James De Roche, managing partner at Lead Comet, says, “You typically get a link to access the file. However, if you have multiple email accounts, then it can be challenging to log in and access them.
Alternatively, the creator of the document may not share permissions or they may create the document on their personal drive, so permissions aren’t naturally set. This creates a lot of tedious back and forth. It may even delay the start of the project by a full day or weekend when working with remote employees.”
Below we’ve listed some of the reasons our users and marketers have been facing with these solutions:
What if you’re an organization that needs to hit the ground running? You don’t have the time to sit and figure out the “ideal” folder structure when there are more pressing tasks at hand. Plus, you’re relying on one employee’s organizational skills to get the job done, which might confuse others—resulting in document management issues.
Dave Shanley, CEO & founder of Content Camel, also adds, “Here’s the big thing. You actually can’t do tags effectively in Google Drive, SharePoint, and Dropbox. They aren’t really set up for tagging at all. GDrive introduced it a bit recently, but it’s super limited and really intended for document retention control.”
When you have more than three stakeholders working on a single document, version control can get out of control. It’s challenging to keep track of the different file versions that come about—and you make redundant changes or overwrite existing ones. This results in errors and loss of valuable data.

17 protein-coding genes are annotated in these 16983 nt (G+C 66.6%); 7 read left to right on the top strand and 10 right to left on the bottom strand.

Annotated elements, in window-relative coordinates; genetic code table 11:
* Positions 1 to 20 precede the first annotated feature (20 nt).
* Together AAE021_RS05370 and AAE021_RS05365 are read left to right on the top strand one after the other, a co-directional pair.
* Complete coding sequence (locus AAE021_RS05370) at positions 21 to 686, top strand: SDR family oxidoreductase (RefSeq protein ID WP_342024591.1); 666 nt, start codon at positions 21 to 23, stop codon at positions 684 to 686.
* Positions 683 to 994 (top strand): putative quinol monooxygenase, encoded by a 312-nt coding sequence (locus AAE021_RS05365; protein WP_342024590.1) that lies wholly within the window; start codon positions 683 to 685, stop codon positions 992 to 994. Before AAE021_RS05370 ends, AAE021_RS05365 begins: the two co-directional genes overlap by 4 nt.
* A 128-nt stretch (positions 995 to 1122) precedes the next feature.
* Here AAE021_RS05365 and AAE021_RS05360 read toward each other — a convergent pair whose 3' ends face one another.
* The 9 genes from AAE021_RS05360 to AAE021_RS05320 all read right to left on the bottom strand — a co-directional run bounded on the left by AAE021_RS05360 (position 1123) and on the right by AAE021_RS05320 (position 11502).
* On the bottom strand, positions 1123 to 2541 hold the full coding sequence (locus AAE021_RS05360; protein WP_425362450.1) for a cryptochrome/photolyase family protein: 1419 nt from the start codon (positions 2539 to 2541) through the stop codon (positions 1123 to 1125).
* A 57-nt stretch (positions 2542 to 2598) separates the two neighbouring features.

Most software solutions have basic search capabilities that rely on file names or internal metadata. In our experience, there’s a high chance of it returning a no-hit search—which wastes time when you’re in the middle of a sales conversation.
Shanley says, “Also, you get a load of unrelated results. I like to say you don’t want to get a bunch of HR docs returned when you’re looking for the product material. Having it marketing and sales focused is a huge benefit.”
Security risks are far too common if access controls are not correctly configured. Confidential information like sales and customer data is vulnerable to unauthorized access or accidental deletion. Think about when an employee or contractor isn’t handling the project anymore but continues to have access—not a desirable scenario.
Plus, teams are too busy to chase things that disrupt their workflow. A tagged drive with pretty color coding is useless if no one uses it.
These solutions have several collaboration challenges as they offer basic collaboration features which might not meet the needs of marketing and sales teams.
Shanley says, “Some shared drives and wikis are great, but in reality, no one (at least marketing and sales) won’t go searching for the wiki page or the drive folder in the first place, let alone dig around for what they actually need. Organization is a great enabler, but to be really useful, it still has to do more for the end user. The tools really need to go to them—and it really has to be integrated with their workflow.”